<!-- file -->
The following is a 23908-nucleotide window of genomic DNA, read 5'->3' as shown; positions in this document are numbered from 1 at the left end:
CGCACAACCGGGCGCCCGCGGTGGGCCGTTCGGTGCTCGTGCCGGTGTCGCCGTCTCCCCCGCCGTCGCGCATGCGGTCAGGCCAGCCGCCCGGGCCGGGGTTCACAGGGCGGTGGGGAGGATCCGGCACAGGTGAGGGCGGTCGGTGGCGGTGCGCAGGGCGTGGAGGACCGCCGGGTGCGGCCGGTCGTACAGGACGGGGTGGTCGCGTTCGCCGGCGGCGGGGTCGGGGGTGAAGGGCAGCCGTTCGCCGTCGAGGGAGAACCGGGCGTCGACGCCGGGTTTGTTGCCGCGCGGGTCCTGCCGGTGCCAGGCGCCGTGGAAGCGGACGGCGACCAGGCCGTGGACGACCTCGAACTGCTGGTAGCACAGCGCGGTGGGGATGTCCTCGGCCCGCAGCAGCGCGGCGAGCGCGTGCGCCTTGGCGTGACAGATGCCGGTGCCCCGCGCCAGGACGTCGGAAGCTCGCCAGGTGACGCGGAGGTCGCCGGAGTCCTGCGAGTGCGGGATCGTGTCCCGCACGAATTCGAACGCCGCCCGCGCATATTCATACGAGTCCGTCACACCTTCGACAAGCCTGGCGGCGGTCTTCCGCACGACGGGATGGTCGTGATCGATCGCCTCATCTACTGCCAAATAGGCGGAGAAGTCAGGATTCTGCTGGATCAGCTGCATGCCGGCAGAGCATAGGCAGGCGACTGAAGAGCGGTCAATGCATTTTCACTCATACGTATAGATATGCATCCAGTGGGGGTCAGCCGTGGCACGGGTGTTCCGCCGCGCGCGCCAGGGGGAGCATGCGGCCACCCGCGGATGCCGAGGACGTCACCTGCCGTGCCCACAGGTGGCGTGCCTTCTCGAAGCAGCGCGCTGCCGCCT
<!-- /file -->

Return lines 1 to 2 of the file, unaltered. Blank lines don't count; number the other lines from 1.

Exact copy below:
The following is a 23908-nucleotide window of genomic DNA, read 5'->3' as shown; positions in this document are numbered from 1 at the left end:
CGCACAACCGGGCGCCCGCGGTGGGCCGTTCGGTGCTCGTGCCGGTGTCGCCGTCTCCCCCGCCGTCGCGCATGCGGTCAGGCCAGCCGCCCGGGCCGGGGTTCACAGGGCGGTGGGGAGGATCCGGCACAGGTGAGGGCGGTCGGTGGCGGTGCGCAGGGCGTGGAGGACCGCCGGGTGCGGCCGGTCGTACAGGACGGGGTGGTCGCGTTCGCCGGCGGCGGGGTCGGGGGTGAAGGGCAGCCGTTCGCCGTCGAGGGAGAACCGGGCGTCGACGCCGGGTTTGTTGCCGCGCGGGTCCTGCCGGTGCCAGGCGCCGTGGAAGCGGACGGCGACCAGGCCGTGGACGACCTCGAACTGCTGGTAGCACAGCGCGGTGGGGATGTCCTCGGCCCGCAGCAGCGCGGCGAGCGCGTGCGCCTTGGCGTGACAGATGCCGGTGCCCCGCGCCAGGACGTCGGAAGCTCGCCAGGTGACGCGGAGGTCGCCGGAGTCCTGCGAGTGCGGGATCGTGTCCCGCACGAATTCGAACGCCGCCCGCGCATATTCATACGAGTCCGTCACACCTTCGACAAGCCTGGCGGCGGTCTTCCGCACGACGGGATGGTCGTGATCGATCGCCTCATCTACTGCCAAATAGGCGGAGAAGTCAGGATTCTGCTGGATCAGCTGCATGCCGGCAGAGCATAGGCAGGCGACTGAAGAGCGGTCAATGCATTTTCACTCATACGTATAGATATGCATCCAGTGGGGGTCAGCCGTGGCACGGGTGTTCCGCCGCGCGCGCCAGGGGGAGCATGCGGCCACCCGCGGATGCCGAGGACGTCACCTGCCGTGCCCACAGGTGGCGTGCCTTCTCGAAGCAGCGCGCTGCCGCCT